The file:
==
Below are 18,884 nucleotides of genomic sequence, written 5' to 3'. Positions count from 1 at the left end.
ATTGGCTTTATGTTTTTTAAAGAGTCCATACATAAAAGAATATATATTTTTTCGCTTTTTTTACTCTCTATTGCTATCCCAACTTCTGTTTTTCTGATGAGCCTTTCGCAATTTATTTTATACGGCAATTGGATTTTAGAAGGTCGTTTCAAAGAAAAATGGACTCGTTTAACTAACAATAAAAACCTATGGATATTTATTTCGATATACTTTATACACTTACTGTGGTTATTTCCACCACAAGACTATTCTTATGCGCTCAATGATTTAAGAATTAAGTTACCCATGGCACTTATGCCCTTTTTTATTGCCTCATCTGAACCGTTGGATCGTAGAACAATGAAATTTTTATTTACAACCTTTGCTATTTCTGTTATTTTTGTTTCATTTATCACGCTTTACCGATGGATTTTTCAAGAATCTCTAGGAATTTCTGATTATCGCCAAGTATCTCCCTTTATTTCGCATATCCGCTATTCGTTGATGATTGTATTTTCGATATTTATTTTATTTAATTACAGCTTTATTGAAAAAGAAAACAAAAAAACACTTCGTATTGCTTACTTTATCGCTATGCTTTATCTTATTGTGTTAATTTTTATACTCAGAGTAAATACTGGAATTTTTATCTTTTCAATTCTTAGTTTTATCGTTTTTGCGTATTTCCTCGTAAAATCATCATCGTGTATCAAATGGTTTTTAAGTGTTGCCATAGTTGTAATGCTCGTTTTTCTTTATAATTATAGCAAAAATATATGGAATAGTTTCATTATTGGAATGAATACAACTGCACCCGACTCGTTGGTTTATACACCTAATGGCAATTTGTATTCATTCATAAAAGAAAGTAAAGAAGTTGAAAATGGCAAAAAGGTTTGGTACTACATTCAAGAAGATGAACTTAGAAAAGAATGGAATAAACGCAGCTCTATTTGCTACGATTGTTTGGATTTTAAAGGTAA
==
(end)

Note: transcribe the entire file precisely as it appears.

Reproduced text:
Below are 18,884 nucleotides of genomic sequence, written 5' to 3'. Positions count from 1 at the left end.
ATTGGCTTTATGTTTTTTAAAGAGTCCATACATAAAAGAATATATATTTTTTCGCTTTTTTTACTCTCTATTGCTATCCCAACTTCTGTTTTTCTGATGAGCCTTTCGCAATTTATTTTATACGGCAATTGGATTTTAGAAGGTCGTTTCAAAGAAAAATGGACTCGTTTAACTAACAATAAAAACCTATGGATATTTATTTCGATATACTTTATACACTTACTGTGGTTATTTCCACCACAAGACTATTCTTATGCGCTCAATGATTTAAGAATTAAGTTACCCATGGCACTTATGCCCTTTTTTATTGCCTCATCTGAACCGTTGGATCGTAGAACAATGAAATTTTTATTTACAACCTTTGCTATTTCTGTTATTTTTGTTTCATTTATCACGCTTTACCGATGGATTTTTCAAGAATCTCTAGGAATTTCTGATTATCGCCAAGTATCTCCCTTTATTTCGCATATCCGCTATTCGTTGATGATTGTATTTTCGATATTTATTTTATTTAATTACAGCTTTATTGAAAAAGAAAACAAAAAAACACTTCGTATTGCTTACTTTATCGCTATGCTTTATCTTATTGTGTTAATTTTTATACTCAGAGTAAATACTGGAATTTTTATCTTTTCAATTCTTAGTTTTATCGTTTTTGCGTATTTCCTCGTAAAATCATCATCGTGTATCAAATGGTTTTTAAGTGTTGCCATAGTTGTAATGCTCGTTTTTCTTTATAATTATAGCAAAAATATATGGAATAGTTTCATTATTGGAATGAATACAACTGCACCCGACTCGTTGGTTTATACACCTAATGGCAATTTGTATTCATTCATAAAAGAAAGTAAAGAAGTTGAAAATGGCAAAAAGGTTTGGTACTACATTCAAGAAGATGAACTTAGAAAAGAATGGAATAAACGCAGCTCTATTTGCTACGATTGTTTGGATTTTAAAGGTAA